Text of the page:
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Saturday Night’s Alright For Commenting: September 3, 2016

With the Texans' 53-man roster now finalized, we're talking music and other items not football-related in BRB's Saturday Night Open Thread.

Bloc Party in concert in Austin.
Bloc Party in concert in Austin.
Rachel Murray/Getty Images

It’s been a busy few days around these parts. People getting cut, preseason season ending, and various season previews being written (go read Weston’s about the Texans if you haven’t already; it’s the best). Amongst all this, I think it’s time to take a step back and chat about something non-football related.

Let’s talk about music. I want to talk about one album from one band in particular. I’ve always had this feeling that there are various moments in your life where you come across one piece of music, film, or TV that changes your perception of the art form and shapes your artistic taste for those things moving forward. There’s a lot that goes into this. You could grow up in a family or area where certain tastes in music trickle down to you, and that music sticks with you for the rest of your life. For others, it’s more of a process of discovery over a long period of time to find a blend of music that you’re comfortable with. That’s what happened with me, I spent the early years of my life growing up to various early 2000s pop music that now makes me cringe. Stuff like this:

Good Lord, that’s terrible. Not quite as bad as this, though:

You ever wondered what Euro trash looked and sounded like? That’s it right there. That was the music of my early childhood. Pop/Dance that manifested into weird dance hybrids.

Now when you’re a early teen who likes sports, it can manifest itself in different ways when you can’t always play that sport. For me, video games was the outlet. I played the almighty crap out of the FIFA games on my PS2 from about 2004 to 2008. Much like Madden over in the States, FIFA is a yearly release; I saved up for it each year and purchased it every year (something which I now realise was also a mistake). The thing with FIFA games is that they came with an exceptionally good soundtrack. One such year had one song that I instantly gravitated towards.

It’s easy to see how it might stand out. That opening rip of the guitar is aggressive. It’s pungent, but not without a moment at the end of each verse where it’s toned back. Then there’s this swoon before it kicks back into the belting chorus. I could not get enough of this song. I listened to it more than I’ve listened to any other song. After listening to this song four or five hundred times, I looked for more stuff by Bloc Party and came across the album which ‘‘Helicopter’’ had been a part of. Silent Alarm was a giant revelation for me in terms of music. It was this weird rock-like alternative that sounded like nothing I’d ever heard before, and I adored it. Every bit of it. From the incandescent chorus on ‘‘Pioneers’’ to the pitter-patter of the bridge leading into the utter carnage that is the final moments of ‘‘Positive Tension,’’ it was stupidly fun to listen to. Every single song on this album is one that I can happily gush over for hours, but it’s not about the excellence of the album as a whole. What it changed for me was the terms of my own personal musical preference.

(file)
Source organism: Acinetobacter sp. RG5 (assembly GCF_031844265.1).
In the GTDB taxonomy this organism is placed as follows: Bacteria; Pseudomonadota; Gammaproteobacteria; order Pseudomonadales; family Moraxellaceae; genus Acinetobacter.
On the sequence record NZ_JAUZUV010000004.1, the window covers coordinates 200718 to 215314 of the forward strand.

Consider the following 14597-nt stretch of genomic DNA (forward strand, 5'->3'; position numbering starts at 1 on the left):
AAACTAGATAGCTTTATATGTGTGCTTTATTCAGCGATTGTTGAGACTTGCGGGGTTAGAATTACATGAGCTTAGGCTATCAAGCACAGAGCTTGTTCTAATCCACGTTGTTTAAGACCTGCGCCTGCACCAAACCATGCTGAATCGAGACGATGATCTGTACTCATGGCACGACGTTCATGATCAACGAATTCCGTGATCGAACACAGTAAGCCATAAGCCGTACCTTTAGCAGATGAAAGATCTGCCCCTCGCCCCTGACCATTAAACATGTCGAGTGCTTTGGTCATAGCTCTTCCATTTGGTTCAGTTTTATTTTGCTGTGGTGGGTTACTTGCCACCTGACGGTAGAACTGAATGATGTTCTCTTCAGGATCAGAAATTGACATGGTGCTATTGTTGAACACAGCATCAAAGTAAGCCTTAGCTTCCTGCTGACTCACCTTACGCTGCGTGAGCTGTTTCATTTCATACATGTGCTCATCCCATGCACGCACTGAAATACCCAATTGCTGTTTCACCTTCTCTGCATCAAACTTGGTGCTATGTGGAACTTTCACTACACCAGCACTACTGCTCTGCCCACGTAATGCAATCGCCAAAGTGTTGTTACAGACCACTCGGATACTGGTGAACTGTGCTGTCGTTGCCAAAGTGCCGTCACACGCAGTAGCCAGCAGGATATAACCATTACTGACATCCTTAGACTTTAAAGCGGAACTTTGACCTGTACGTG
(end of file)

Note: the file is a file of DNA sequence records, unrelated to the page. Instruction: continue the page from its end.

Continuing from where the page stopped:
There was a door opened to this cool, new world of different sounds. From Bloc Party spawned an entire back catalogue of music that I now had a taste for. The Killers, Kaiser Chiefs, Kasabian, and Doves all became new artists that I enjoyed. Even today, I still see traces of Silent Alarm in the other music I’m listening to. Music that’s meshed synths and various other intricacies with rock-esque rhythms and sounds. From the more melodic ballads of White Lies to the more thrashing, aggressive songs of Foals’ What Went Down album, I see the parts of Silent Alarm that led to these songs and artists.

I’ve definitely listened to more interesting music than Silent Alarm since then (Pendulum’s In Silico, Rage Against the Machine’s self-titled first album, Kendrick Lamar’s Section 80 , Kayne West’s 808’s & Heartbreak, Zepplin IV and Springsteen’s Born to Run), but I would have never gone near any of that music if not for Silent Alarm. I never would have gotten to those artists if not for a moment of realization that there’s a whole lot of music out there to be enjoyed.

That’s enough of me talking about my own musical taste. What about you? Was their an album or song that you listened to that changed your tastes or changed what kind of music you listen to? I’ll leave you to tell all in the comments below. The usual open thread rules apply, so go nuts (unless you have an allergy to nuts, in which case don’t).